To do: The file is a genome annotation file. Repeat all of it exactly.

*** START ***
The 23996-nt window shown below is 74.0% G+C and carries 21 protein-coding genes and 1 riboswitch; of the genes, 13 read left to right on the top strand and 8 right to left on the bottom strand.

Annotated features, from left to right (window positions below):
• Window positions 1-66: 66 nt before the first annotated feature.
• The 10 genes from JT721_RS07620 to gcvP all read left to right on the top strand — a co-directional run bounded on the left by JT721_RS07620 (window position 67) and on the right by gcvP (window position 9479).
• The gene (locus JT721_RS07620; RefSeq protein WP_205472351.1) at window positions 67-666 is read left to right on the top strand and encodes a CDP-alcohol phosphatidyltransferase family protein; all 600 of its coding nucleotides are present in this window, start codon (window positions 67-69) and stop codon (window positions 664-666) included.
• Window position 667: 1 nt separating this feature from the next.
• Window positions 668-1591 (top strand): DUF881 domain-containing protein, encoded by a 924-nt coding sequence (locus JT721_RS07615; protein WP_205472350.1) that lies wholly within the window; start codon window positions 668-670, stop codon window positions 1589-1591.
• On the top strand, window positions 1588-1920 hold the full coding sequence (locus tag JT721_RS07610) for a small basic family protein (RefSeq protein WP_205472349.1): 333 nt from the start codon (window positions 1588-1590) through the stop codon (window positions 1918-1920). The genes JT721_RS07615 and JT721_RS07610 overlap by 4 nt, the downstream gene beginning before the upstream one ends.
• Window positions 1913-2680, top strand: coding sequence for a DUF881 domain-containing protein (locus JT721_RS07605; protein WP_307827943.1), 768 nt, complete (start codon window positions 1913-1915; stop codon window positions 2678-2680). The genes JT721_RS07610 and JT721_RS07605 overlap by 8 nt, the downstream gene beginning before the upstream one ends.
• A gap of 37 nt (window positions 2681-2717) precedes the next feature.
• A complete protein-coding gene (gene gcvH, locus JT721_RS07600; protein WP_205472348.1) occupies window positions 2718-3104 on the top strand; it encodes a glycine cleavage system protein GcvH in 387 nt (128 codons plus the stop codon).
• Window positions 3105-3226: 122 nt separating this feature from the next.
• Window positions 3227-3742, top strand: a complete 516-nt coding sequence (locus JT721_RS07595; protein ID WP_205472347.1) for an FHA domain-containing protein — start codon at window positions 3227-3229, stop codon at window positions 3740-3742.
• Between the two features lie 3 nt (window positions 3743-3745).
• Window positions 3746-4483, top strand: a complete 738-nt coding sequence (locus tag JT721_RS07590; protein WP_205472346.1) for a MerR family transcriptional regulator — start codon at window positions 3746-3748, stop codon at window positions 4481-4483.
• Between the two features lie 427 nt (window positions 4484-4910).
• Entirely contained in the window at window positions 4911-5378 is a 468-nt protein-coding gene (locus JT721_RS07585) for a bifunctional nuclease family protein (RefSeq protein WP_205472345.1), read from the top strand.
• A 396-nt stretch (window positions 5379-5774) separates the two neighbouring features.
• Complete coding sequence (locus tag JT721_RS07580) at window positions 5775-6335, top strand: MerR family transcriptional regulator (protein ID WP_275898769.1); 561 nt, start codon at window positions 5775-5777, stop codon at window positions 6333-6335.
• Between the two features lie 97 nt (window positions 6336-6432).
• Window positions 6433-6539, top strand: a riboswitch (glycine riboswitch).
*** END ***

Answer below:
The 23996-nt window shown below is 74.0% G+C and carries 21 protein-coding genes and 1 riboswitch; of the genes, 13 read left to right on the top strand and 8 right to left on the bottom strand.

Annotated features, from left to right (window positions below):
• Window positions 1-66: 66 nt before the first annotated feature.
• The 10 genes from JT721_RS07620 to gcvP all read left to right on the top strand — a co-directional run bounded on the left by JT721_RS07620 (window position 67) and on the right by gcvP (window position 9479).
• The gene (locus JT721_RS07620; RefSeq protein WP_205472351.1) at window positions 67-666 is read left to right on the top strand and encodes a CDP-alcohol phosphatidyltransferase family protein; all 600 of its coding nucleotides are present in this window, start codon (window positions 67-69) and stop codon (window positions 664-666) included.
• Window position 667: 1 nt separating this feature from the next.
• Window positions 668-1591 (top strand): DUF881 domain-containing protein, encoded by a 924-nt coding sequence (locus JT721_RS07615; protein WP_205472350.1) that lies wholly within the window; start codon window positions 668-670, stop codon window positions 1589-1591.
• On the top strand, window positions 1588-1920 hold the full coding sequence (locus tag JT721_RS07610) for a small basic family protein (RefSeq protein WP_205472349.1): 333 nt from the start codon (window positions 1588-1590) through the stop codon (window positions 1918-1920). The genes JT721_RS07615 and JT721_RS07610 overlap by 4 nt, the downstream gene beginning before the upstream one ends.
• Window positions 1913-2680, top strand: coding sequence for a DUF881 domain-containing protein (locus JT721_RS07605; protein WP_307827943.1), 768 nt, complete (start codon window positions 1913-1915; stop codon window positions 2678-2680). The genes JT721_RS07610 and JT721_RS07605 overlap by 8 nt, the downstream gene beginning before the upstream one ends.
• A gap of 37 nt (window positions 2681-2717) precedes the next feature.
• A complete protein-coding gene (gene gcvH, locus JT721_RS07600; protein WP_205472348.1) occupies window positions 2718-3104 on the top strand; it encodes a glycine cleavage system protein GcvH in 387 nt (128 codons plus the stop codon).
• Window positions 3105-3226: 122 nt separating this feature from the next.
• Window positions 3227-3742, top strand: a complete 516-nt coding sequence (locus JT721_RS07595; protein ID WP_205472347.1) for an FHA domain-containing protein — start codon at window positions 3227-3229, stop codon at window positions 3740-3742.
• Between the two features lie 3 nt (window positions 3743-3745).
• Window positions 3746-4483, top strand: a complete 738-nt coding sequence (locus tag JT721_RS07590; protein WP_205472346.1) for a MerR family transcriptional regulator — start codon at window positions 3746-3748, stop codon at window positions 4481-4483.
• Between the two features lie 427 nt (window positions 4484-4910).
• Entirely contained in the window at window positions 4911-5378 is a 468-nt protein-coding gene (locus JT721_RS07585) for a bifunctional nuclease family protein (RefSeq protein WP_205472345.1), read from the top strand.
• A 396-nt stretch (window positions 5379-5774) separates the two neighbouring features.
• Complete coding sequence (locus tag JT721_RS07580) at window positions 5775-6335, top strand: MerR family transcriptional regulator (protein ID WP_275898769.1); 561 nt, start codon at window positions 5775-5777, stop codon at window positions 6333-6335.
• Between the two features lie 97 nt (window positions 6336-6432).
• Window positions 6433-6539, top strand: a riboswitch (glycine riboswitch).